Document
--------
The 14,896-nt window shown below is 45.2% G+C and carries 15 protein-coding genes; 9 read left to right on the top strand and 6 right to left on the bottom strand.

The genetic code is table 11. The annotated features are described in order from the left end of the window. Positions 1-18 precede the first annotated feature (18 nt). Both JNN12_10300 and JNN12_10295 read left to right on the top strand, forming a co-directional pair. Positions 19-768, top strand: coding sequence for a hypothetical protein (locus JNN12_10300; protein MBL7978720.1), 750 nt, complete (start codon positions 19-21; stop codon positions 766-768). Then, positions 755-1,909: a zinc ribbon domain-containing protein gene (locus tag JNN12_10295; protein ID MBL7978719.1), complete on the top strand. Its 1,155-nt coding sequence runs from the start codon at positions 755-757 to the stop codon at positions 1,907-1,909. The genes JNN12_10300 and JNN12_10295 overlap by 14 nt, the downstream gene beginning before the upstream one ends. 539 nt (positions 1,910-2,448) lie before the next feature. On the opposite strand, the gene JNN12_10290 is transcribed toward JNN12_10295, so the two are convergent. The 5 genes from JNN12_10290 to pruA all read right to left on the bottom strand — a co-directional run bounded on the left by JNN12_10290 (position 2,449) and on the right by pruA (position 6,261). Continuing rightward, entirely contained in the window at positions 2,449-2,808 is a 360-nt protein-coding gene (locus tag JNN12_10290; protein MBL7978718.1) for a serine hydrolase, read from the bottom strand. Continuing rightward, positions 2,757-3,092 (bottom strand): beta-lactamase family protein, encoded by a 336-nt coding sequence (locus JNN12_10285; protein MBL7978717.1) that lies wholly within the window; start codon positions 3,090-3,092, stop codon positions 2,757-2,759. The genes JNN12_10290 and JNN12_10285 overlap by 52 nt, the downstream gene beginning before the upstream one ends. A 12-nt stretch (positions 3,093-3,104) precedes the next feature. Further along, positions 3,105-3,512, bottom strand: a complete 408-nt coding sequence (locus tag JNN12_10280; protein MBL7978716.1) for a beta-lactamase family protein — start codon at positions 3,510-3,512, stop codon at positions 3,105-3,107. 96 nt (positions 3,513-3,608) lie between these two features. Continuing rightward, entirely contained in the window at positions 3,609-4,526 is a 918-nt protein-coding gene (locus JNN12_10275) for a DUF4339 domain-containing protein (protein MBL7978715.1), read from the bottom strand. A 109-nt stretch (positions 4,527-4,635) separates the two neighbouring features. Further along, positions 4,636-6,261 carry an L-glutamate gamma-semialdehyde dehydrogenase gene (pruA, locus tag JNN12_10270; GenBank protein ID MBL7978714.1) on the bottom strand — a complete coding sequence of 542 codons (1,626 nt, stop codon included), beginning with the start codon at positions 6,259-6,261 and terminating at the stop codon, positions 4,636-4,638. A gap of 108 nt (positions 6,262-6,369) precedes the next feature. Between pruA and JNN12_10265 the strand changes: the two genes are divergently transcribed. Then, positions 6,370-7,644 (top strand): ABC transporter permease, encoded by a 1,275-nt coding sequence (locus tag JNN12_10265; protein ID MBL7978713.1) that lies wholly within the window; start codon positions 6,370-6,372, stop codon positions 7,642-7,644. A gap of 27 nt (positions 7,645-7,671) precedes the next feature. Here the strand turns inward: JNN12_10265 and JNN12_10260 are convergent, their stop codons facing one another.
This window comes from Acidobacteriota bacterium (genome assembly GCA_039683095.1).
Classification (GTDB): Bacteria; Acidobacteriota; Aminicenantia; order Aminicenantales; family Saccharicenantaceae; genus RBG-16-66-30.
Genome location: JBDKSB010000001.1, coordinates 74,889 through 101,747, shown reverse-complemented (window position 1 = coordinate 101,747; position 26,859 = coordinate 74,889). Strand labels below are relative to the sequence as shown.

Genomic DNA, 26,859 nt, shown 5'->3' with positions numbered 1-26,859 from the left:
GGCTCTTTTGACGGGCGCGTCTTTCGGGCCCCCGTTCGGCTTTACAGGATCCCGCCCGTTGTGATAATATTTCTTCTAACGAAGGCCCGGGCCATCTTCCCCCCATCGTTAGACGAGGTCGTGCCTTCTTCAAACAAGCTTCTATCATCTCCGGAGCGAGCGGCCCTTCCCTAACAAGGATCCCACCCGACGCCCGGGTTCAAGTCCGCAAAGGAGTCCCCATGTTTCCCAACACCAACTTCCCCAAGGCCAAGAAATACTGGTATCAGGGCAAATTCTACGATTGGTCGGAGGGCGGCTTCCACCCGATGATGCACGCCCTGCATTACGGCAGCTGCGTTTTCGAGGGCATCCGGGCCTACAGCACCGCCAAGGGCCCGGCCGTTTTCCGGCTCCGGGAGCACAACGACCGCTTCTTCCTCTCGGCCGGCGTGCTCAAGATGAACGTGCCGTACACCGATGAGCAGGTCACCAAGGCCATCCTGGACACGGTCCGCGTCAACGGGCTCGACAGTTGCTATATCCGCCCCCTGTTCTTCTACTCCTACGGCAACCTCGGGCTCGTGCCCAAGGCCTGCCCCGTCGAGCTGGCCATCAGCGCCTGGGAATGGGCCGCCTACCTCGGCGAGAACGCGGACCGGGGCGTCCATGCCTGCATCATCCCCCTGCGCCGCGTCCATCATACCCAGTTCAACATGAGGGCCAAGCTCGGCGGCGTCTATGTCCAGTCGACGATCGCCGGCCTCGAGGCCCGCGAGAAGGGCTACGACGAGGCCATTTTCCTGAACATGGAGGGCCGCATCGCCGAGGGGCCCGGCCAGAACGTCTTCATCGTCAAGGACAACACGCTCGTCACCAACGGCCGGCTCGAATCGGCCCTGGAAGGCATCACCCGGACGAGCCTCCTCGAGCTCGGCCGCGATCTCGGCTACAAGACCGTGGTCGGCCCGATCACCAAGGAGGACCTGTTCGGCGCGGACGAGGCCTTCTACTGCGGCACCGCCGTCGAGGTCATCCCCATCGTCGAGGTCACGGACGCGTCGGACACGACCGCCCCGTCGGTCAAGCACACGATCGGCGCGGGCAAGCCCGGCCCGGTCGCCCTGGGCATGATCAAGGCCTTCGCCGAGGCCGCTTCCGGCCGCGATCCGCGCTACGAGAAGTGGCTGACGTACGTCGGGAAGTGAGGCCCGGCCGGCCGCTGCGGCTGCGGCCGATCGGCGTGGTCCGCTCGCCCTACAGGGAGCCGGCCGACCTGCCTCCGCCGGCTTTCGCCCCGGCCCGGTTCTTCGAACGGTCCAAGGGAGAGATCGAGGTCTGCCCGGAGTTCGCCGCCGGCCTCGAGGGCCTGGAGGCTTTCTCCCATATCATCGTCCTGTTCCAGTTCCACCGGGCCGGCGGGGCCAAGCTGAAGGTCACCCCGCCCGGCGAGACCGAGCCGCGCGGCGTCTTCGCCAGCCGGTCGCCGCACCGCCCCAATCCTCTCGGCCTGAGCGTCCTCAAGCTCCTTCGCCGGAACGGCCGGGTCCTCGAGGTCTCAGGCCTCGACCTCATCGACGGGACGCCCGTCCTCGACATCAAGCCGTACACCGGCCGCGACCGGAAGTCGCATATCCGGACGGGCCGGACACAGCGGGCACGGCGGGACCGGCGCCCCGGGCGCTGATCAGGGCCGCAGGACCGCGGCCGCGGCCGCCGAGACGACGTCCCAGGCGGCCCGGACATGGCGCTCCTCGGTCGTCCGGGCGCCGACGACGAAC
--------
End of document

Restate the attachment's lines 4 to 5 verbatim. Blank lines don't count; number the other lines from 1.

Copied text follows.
Classification (GTDB): Bacteria; Acidobacteriota; Aminicenantia; order Aminicenantales; family Saccharicenantaceae; genus RBG-16-66-30.
Genome location: JBDKSB010000001.1, coordinates 74,889 through 101,747, shown reverse-complemented (window position 1 = coordinate 101,747; position 26,859 = coordinate 74,889). Strand labels below are relative to the sequence as shown.